Almost every adult in North America has access to a motor vehicle. The average driver will drive approximately 10,000 miles (16,000 km) per year, for an average of 50 years. The chances of having a collision are high. In the United States in 1993 there were 40,115 deaths and 3.2 million injuries related to motor vehicles. In Canada every year, an average of 3,200 people are killed and 170,000 injured in motor vehicle accidents. Most of these deaths and injuries can be prevented.
Keep the following information in mind to protect yourself while driving:
The old expression "speed kills" is true. The higher the speed, the greater the chance of the driver losing control. As speed increases, so does the distance necessary for the driver to come to a stop. The severity of the injuries increases greatly at speeds over 50 mph (80 km/h). The chance of serious injury or death doubles with each 10 mph (15 km/h) increase of speed over 50 mph (80 km/h). Approximately three out of 10 drivers in fatal collisions were going too fast at the time of the crash.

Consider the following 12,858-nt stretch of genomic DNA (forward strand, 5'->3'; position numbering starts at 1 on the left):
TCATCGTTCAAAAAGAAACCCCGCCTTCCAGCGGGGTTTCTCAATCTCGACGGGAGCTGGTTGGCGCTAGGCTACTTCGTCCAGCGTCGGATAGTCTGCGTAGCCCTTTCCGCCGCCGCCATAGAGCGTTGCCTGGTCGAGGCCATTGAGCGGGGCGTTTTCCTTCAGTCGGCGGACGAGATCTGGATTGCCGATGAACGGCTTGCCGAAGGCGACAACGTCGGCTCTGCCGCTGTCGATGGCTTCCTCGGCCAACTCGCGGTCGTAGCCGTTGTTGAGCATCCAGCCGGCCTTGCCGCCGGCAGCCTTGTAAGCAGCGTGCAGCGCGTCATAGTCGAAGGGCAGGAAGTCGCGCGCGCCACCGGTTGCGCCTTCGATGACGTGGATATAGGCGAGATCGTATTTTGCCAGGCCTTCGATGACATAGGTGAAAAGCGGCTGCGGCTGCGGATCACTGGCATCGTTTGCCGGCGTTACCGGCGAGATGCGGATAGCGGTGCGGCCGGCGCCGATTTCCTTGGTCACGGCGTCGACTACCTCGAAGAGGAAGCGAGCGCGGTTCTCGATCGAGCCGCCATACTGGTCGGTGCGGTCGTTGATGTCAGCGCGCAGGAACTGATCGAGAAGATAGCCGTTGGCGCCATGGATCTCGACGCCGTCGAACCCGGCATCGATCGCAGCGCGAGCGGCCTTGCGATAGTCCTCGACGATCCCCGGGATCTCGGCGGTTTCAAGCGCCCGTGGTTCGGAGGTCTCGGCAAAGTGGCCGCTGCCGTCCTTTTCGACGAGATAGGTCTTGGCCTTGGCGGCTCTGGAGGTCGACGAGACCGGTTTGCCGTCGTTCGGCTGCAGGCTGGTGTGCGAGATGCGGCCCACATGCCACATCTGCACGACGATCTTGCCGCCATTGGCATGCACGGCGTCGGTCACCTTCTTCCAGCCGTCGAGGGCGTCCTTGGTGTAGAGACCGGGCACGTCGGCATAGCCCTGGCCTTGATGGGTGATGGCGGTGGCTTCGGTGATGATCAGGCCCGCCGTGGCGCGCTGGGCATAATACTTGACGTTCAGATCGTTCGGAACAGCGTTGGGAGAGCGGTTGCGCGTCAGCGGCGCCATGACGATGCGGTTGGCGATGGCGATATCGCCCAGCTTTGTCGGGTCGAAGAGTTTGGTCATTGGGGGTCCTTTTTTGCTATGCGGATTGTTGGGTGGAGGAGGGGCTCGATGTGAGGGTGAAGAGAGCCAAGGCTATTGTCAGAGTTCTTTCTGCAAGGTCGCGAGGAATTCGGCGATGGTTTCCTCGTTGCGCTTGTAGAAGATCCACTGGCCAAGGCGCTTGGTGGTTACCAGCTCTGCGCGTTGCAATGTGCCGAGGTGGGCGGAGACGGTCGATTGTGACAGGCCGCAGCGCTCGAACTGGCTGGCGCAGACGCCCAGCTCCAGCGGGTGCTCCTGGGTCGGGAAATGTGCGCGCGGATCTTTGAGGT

Adverse Driving Conditions
Adverse conditions including rain, snow, ice, and fog affect your visibility even in daylight. In these conditions, other drivers also have trouble seeing you. Your car becomes difficult to control on curves or even on straight stretches when the surface if slippery. As well, itís more difficult to stop and it takes longer.
A few tips to remember when traveling in adverse conditions:
I arrived at a six-car pile-up that was caused when one driver stopped his vehicle in the middle of the road in heavy fog. This set up a chain reaction of vehicles running into each other. There were several injuries. The traffic was traveling too fast for the road conditions. By the time the drivers saw the other cars, it was too late to stop.
Seat belts work. Using seat belts or child restraints will reduce the likelihood of being injured or killed in a traffic crash by 55% and 75% respectively. If youíre involved in a collision at 30 mph (48 km/h), the force is equivalent to a fall from a third floor window to hard ground below. Itís common for a person to be thrown from a vehicle in a collision or a rollover. If this happens, the chances of being killed or seriously injured are extremely high.